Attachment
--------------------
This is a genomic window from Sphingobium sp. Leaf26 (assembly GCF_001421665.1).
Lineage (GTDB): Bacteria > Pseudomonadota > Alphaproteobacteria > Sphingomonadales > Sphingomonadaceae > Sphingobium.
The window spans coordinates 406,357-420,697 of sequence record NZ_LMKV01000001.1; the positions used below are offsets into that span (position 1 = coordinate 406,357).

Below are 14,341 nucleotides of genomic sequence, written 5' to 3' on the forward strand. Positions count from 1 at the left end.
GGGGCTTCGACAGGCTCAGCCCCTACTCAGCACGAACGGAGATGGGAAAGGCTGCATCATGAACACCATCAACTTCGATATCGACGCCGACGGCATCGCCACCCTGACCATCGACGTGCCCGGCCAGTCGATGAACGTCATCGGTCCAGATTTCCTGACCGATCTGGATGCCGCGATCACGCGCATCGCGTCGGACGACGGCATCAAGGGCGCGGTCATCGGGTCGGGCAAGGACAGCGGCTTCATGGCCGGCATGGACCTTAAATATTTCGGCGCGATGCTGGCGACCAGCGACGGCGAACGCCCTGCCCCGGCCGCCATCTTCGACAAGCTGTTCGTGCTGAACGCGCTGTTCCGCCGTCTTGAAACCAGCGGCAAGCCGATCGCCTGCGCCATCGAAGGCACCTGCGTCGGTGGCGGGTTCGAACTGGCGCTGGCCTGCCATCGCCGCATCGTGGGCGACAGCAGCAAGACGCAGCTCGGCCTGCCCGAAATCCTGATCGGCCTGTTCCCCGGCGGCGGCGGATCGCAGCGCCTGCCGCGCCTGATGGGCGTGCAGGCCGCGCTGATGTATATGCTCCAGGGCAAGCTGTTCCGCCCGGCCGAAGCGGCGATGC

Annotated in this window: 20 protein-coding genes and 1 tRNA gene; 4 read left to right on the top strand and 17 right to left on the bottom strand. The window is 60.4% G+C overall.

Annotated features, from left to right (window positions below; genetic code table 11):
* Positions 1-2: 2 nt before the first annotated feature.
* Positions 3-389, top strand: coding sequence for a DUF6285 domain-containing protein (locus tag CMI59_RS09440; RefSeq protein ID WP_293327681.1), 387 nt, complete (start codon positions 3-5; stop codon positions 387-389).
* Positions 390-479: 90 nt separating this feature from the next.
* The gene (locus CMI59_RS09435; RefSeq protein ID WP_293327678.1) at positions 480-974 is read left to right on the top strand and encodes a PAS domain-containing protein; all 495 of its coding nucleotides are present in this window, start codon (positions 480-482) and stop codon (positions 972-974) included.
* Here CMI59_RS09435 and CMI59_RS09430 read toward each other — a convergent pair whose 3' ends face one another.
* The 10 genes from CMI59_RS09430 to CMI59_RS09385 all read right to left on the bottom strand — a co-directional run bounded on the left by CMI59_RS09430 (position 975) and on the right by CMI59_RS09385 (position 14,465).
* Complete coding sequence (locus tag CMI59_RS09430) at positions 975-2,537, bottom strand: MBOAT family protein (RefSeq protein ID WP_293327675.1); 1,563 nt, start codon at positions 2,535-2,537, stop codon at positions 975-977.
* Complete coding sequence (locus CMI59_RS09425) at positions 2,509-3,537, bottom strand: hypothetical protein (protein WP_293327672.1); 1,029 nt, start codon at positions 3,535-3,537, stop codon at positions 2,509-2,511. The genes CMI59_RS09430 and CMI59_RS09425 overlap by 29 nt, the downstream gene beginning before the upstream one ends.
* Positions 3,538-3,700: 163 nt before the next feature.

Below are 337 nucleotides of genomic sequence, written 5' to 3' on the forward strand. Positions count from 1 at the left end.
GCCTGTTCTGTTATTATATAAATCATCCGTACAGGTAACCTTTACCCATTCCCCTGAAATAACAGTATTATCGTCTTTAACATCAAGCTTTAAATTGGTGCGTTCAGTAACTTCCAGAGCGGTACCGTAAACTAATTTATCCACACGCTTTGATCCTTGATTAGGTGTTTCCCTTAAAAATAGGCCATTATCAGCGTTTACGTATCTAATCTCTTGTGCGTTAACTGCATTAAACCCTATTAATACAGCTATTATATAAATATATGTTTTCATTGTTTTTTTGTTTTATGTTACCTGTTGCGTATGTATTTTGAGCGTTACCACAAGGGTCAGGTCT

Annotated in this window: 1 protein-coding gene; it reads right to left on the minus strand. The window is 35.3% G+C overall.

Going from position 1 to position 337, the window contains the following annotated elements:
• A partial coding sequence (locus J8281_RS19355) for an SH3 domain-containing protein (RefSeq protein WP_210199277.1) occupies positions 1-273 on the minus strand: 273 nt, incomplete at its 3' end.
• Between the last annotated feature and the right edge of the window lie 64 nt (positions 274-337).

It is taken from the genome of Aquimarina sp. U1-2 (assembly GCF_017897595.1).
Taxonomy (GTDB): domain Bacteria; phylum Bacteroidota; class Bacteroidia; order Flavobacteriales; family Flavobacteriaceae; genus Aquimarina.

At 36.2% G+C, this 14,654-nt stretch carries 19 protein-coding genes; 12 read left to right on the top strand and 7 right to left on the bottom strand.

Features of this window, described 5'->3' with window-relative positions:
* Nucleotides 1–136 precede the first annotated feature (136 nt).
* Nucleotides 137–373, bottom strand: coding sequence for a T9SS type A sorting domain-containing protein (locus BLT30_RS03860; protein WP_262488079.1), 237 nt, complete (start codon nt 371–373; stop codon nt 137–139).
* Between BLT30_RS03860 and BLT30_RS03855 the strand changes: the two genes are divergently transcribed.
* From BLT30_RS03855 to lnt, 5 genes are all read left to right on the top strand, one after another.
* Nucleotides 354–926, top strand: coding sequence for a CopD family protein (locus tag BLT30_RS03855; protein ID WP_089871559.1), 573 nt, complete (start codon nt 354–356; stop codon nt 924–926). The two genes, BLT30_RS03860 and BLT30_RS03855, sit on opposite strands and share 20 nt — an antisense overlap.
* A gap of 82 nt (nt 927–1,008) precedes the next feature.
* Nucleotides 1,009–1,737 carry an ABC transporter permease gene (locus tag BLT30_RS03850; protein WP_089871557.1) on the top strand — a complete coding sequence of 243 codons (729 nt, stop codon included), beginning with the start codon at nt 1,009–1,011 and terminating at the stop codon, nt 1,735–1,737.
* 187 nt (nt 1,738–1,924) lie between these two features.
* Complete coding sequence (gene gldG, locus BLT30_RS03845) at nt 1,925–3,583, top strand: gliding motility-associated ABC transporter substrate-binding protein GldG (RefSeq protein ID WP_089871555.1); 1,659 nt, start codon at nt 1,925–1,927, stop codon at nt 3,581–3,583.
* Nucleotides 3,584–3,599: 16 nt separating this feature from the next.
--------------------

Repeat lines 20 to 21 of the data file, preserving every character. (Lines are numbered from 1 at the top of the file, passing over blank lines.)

Going from position 1 to position 337, the window contains the following annotated elements:
• A partial coding sequence (locus J8281_RS19355) for an SH3 domain-containing protein (RefSeq protein WP_210199277.1) occupies positions 1-273 on the minus strand: 273 nt, incomplete at its 3' end.